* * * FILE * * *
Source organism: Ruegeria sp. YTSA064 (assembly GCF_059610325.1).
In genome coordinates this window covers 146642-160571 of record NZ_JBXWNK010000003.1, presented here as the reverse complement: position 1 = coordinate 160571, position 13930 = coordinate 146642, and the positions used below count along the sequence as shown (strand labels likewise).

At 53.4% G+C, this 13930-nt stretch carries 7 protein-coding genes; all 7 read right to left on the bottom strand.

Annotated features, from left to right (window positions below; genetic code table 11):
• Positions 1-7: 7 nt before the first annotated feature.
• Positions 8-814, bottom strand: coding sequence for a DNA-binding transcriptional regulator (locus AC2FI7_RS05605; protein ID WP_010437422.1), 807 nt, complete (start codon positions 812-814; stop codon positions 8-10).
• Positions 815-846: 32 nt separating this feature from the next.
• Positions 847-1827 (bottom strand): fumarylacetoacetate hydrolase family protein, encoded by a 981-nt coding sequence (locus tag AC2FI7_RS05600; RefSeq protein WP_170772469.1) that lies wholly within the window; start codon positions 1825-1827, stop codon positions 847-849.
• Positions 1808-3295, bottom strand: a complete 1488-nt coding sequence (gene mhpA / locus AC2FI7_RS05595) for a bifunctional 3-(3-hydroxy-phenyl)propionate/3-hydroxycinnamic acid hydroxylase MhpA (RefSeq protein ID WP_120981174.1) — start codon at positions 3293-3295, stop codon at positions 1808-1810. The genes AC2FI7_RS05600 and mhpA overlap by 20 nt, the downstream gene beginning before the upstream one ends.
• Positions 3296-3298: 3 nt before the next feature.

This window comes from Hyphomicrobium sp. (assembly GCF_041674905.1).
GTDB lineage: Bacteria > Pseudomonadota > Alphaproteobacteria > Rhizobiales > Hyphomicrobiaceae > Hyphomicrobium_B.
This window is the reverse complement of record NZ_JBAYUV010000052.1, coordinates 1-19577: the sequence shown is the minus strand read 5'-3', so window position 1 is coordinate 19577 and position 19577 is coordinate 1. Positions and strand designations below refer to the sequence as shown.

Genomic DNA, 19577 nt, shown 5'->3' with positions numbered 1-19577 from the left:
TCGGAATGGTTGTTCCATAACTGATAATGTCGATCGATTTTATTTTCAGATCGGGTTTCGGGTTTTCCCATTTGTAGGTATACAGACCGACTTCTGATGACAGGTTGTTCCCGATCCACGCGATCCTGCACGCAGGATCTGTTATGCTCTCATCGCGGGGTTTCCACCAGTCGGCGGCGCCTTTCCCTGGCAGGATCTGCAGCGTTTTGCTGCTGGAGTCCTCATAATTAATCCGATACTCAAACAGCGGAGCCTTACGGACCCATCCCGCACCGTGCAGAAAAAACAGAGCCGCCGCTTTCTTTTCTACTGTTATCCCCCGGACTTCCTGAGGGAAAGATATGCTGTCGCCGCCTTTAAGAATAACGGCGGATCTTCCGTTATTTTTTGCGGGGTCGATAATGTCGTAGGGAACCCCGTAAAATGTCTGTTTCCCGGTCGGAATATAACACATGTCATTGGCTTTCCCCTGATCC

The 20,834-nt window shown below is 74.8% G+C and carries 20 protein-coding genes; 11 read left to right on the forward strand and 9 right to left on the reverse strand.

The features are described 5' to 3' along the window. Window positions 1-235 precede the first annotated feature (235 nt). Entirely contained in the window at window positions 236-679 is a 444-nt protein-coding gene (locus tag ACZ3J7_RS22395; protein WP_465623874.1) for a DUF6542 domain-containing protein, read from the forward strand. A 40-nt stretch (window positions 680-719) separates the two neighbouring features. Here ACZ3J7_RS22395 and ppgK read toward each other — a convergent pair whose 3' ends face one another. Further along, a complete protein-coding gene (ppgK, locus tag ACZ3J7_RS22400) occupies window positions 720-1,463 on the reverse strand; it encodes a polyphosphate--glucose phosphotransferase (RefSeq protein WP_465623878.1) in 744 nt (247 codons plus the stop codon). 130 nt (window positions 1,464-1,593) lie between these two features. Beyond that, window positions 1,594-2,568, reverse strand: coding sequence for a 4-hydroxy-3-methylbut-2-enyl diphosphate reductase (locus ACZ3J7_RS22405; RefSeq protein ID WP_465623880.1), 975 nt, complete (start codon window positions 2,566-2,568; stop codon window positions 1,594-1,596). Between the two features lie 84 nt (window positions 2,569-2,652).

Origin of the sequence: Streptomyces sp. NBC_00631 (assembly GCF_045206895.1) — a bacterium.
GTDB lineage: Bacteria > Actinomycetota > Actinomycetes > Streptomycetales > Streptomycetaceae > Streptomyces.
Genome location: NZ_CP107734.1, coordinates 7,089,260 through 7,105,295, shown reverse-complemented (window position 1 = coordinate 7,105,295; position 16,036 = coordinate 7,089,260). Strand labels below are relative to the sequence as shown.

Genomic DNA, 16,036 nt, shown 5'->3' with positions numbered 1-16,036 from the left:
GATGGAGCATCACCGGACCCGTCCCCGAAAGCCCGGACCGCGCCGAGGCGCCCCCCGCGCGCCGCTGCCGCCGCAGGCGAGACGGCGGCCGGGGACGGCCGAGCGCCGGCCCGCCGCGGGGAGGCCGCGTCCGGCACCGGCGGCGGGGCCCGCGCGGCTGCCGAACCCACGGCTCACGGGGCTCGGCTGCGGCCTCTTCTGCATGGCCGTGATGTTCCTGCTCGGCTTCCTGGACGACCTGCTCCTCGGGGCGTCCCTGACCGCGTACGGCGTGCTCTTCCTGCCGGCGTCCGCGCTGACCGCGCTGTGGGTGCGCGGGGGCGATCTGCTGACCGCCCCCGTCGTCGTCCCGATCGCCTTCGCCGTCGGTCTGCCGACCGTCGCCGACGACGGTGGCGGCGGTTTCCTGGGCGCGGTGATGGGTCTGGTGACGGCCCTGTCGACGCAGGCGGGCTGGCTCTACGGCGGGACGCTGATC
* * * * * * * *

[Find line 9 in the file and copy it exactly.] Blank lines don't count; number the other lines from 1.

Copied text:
• Positions 1808-3295, bottom strand: a complete 1488-nt coding sequence (gene mhpA / locus AC2FI7_RS05595) for a bifunctional 3-(3-hydroxy-phenyl)propionate/3-hydroxycinnamic acid hydroxylase MhpA (RefSeq protein ID WP_120981174.1) — start codon at positions 3293-3295, stop codon at positions 1808-1810. The genes AC2FI7_RS05600 and mhpA overlap by 20 nt, the downstream gene beginning before the upstream one ends.